[/ QUOTE ]
    I was recently talking w/ a fellow wheeler and he said that he had not seen a lower link that couldn't be bent /forums/images/graemlins/crazy.gif.... I'm beginning to agree w/ him, as the ones I have (that I thought would be tuff enuf /forums/images/graemlins/ignore.gif) are all bent outta shape!... Of course, our discussion was limited to "straight tube" links and we weren't considering "reinforced" and "gussetted" links. So, I guess the lesson here is "Go BIG"! I'd think that .250 - .375 wall would be in order....

    [ QUOTE ]
    Also, my current 4 link front built by randy ellis has bushings on the frame side and rodends on the axle side. Should this be repeated?

    [/ QUOTE ]
    This is a good practice to follow if you don't want to transmit alot of vibration and look to "slightly dampen" the forces to the frame. The drawback is that this design concentrates almost all the angular twist into one rod end joint... and w/ a flexible suspension the joints can be over-rotated. This is why I used rod ends at both ends of my links.

    [ QUOTE ]
    What size rod ends?

    [/ QUOTE ]
    As big as you can afford to go!

    [ QUOTE ]
    Kings or Sway aways?

    [/ QUOTE ]
    I really have no experience w/ either as I have yet to cough up the coin for Coilovers.... But I would think it better to standardize w/ your front in the event you wanna switch coils or spacers or anything..... just an idea. /forums/images/graemlins/tongue.gif

    Have you thought about what link design you like? Triangulated uppers, lowers, or both....? How much +/- squat you like? ....

    What about sway.... Do you currently run a front swaybar? Coilovers on both ends may find you dragging your doorhandles around a 30 mph turn... Frisbee and Watson have alot of experience here.... /forums/images/graemlins/ears.gif

    I guess if it was me.... I'd have a design in mind, then see who has experience and practical examples of making it work...

    Marv
     
  8. BadDog

    BadDog SOL Staff Member Super Moderator Author

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    You comment about over rotating the ends brings up another related question.

    This issue would be completely resolved if someone could find a reasonably priced source for a (preferably sealed) twisting joint like Brook used on the Freak. Basically he uses bushings in both ends of his links and it works very well. He built his using a lathe and some B7 all thread so that the bushings would not be hurt by twisting the link during articulation, but I think that's not ideal for general use. It would be great is there were a bushed joint that could be put into a link that would allow 360* rotation. Sort of like leaving the jamb nuts off of a rod end so that it can rotate past the orb’s limits. Sure would save on big beefy high-misalignment joints.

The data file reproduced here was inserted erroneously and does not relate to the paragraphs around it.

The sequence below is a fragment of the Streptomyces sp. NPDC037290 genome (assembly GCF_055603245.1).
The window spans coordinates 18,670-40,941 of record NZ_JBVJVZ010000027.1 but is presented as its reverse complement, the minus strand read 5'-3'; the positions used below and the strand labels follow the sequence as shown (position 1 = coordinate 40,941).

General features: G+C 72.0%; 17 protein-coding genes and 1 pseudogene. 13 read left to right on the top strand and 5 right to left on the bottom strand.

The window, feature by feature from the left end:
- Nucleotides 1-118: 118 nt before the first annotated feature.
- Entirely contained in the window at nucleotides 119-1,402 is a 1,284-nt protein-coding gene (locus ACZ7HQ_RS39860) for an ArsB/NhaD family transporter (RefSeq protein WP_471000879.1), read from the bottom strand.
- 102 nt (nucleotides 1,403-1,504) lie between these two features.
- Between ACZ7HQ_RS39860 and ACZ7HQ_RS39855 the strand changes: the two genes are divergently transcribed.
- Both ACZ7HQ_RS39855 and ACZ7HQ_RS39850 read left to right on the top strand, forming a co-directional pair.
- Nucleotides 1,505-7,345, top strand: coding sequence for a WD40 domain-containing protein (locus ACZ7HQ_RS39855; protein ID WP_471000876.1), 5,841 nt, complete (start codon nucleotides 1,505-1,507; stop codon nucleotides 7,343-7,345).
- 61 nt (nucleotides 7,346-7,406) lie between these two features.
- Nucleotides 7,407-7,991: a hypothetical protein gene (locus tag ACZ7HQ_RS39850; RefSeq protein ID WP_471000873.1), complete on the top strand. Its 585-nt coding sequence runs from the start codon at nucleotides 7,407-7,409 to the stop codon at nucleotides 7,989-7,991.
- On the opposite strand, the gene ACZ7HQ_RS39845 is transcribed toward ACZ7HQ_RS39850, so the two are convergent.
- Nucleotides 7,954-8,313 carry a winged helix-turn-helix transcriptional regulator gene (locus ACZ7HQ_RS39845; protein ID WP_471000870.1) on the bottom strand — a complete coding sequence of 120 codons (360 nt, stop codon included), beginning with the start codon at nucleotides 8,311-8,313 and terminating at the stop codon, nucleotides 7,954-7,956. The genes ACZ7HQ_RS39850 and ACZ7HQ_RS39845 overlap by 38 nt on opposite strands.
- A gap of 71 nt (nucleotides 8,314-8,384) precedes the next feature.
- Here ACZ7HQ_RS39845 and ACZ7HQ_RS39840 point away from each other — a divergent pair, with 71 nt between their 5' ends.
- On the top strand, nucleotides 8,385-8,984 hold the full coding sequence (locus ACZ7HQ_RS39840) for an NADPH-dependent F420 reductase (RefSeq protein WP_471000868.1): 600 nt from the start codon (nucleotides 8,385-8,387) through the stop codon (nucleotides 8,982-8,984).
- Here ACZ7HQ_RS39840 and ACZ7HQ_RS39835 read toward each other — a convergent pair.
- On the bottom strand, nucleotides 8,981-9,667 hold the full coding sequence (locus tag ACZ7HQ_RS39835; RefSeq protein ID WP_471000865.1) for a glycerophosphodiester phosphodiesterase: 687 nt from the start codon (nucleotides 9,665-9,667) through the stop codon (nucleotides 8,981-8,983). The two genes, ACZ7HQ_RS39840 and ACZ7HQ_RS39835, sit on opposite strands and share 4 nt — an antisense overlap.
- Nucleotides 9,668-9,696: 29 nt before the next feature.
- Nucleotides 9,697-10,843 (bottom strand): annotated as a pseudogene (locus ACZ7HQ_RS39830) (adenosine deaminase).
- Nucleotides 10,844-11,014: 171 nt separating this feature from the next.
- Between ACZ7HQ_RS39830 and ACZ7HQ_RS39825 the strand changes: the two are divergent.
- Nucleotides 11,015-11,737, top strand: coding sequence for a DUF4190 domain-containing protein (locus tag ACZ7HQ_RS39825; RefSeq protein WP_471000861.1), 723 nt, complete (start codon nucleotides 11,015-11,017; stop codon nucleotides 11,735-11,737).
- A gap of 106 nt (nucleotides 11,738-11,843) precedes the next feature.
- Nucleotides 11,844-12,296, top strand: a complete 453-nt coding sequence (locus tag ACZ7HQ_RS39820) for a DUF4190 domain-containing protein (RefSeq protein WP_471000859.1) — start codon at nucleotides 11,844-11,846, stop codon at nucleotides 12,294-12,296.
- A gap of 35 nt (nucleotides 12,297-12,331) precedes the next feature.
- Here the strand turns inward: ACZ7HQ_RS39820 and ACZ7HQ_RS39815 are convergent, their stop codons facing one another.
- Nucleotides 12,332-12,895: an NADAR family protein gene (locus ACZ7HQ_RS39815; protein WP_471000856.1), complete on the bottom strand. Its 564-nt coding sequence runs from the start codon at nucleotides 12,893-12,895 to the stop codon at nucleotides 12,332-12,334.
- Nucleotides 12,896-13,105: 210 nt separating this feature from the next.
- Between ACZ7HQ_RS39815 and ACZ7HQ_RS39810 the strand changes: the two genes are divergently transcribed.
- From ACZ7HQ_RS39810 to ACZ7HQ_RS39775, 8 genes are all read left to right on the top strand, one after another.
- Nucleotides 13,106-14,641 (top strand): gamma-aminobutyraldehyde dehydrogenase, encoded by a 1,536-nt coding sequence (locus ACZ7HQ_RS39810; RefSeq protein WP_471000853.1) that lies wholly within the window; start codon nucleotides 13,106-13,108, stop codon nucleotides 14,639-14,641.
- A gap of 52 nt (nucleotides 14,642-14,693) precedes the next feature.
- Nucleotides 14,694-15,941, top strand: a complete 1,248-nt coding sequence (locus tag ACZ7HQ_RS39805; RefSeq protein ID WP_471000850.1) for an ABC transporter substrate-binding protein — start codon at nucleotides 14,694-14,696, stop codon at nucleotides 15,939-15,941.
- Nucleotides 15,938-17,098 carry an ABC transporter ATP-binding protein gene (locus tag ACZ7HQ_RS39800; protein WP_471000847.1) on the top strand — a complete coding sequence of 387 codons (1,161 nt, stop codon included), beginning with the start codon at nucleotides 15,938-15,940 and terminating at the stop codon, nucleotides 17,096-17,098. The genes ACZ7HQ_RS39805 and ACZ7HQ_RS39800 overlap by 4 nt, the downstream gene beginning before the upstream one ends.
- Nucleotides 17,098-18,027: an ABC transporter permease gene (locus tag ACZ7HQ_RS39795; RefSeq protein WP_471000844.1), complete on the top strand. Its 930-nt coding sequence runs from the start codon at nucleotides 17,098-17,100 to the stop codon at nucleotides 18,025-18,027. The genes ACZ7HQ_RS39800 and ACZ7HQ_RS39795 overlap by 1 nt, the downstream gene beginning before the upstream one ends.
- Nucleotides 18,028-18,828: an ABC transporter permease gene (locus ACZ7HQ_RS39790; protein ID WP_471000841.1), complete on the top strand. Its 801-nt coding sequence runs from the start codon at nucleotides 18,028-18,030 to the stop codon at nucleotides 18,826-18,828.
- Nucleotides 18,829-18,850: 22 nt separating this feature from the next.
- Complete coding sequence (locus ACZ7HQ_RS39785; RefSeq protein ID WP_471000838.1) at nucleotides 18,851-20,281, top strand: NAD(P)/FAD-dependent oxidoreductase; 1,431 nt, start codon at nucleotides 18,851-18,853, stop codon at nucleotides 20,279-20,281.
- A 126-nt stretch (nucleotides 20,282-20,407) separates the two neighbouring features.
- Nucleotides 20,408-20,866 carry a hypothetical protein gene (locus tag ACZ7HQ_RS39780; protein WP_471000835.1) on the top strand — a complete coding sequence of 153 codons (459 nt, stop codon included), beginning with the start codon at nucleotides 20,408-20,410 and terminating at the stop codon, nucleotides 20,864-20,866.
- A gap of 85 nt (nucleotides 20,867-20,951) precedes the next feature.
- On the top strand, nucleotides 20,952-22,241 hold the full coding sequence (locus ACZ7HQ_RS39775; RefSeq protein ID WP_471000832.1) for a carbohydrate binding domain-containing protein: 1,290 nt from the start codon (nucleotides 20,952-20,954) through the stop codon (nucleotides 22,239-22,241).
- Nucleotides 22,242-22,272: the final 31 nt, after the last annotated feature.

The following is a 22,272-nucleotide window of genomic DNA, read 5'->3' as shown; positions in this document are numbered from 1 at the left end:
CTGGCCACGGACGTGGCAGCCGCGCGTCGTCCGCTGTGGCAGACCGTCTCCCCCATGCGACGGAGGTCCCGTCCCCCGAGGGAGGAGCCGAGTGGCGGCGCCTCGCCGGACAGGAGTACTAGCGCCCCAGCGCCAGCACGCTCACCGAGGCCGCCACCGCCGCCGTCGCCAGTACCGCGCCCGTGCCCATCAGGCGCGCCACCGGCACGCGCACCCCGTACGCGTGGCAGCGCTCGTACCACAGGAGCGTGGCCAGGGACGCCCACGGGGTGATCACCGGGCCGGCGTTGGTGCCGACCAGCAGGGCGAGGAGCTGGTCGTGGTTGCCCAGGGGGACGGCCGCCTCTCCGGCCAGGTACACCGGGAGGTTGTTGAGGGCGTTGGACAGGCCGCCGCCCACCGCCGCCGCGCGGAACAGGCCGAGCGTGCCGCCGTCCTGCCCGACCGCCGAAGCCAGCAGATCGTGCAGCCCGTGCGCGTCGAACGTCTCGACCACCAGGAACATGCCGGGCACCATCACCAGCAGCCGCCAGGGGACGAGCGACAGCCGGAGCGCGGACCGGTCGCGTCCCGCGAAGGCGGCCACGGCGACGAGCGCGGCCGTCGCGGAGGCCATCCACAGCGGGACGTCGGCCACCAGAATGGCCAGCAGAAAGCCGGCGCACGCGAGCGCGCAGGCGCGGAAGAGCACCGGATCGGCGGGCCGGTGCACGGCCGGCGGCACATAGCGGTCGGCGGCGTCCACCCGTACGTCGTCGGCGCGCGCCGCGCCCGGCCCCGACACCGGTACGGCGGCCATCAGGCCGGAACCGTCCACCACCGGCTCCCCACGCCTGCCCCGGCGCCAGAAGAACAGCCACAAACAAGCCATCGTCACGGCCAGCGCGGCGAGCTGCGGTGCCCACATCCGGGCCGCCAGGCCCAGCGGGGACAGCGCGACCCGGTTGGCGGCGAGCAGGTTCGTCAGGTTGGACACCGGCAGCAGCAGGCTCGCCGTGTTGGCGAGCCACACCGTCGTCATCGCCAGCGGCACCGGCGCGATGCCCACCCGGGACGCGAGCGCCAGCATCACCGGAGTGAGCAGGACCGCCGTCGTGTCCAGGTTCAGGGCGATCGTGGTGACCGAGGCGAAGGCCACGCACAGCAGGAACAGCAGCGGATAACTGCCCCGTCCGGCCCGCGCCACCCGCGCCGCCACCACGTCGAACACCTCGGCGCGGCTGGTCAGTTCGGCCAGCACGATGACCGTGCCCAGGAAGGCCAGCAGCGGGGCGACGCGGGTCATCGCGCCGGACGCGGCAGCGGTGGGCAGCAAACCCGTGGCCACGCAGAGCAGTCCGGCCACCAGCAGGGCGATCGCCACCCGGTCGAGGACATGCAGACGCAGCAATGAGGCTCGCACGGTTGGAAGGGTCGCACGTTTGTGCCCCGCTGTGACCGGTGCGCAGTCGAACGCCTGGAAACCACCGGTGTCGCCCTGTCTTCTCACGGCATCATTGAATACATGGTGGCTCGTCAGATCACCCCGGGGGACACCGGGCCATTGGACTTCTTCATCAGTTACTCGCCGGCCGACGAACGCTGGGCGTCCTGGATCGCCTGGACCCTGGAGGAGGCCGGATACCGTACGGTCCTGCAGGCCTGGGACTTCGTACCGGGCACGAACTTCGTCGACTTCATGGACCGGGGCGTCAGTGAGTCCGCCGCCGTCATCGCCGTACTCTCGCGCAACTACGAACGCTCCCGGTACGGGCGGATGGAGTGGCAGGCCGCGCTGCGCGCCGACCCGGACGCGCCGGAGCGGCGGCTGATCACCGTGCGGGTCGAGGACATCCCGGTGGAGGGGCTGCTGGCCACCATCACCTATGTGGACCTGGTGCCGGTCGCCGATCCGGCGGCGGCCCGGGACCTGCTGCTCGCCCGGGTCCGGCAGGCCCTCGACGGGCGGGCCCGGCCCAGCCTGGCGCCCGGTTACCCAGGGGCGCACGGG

9. sled_dog

    sled_dog 1 ton status

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    do you mean a link that twisted on itself? Namely you hold one end of the joint and can spin the other end 360 degrees? I've been thinking about building something like that just for curiosity sake. I was thinking of using ball bearings though simple greased and bushed would suffice.
     
  10. miniwally

    miniwally 1/2 ton status Premium Member

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    [ QUOTE ]
    What about sway.... Do you currently run a front swaybar? Coilovers on both ends may find you dragging your doorhandles around a 30 mph turn... Frisbee and Watson have alot of experience here....

    [/ QUOTE ]
    Do think about this. I currently am not running swaybars on my buggy but I have low unsprung weight compared to a chopped K5. Stephen did put a swaybar on the rear of his and has liked it alot. His is setup well enough that the sway bar only limited his travel on a test ramp by about 2 inches.
    Every link that is on a vehicle can and will get bent. My rear lowers are 1 1/2" .250 wall sleeved with 1 3/4" .120. I bent one at easter this year. Both of Stephens rears are bent in a long gradual bed throughout their length.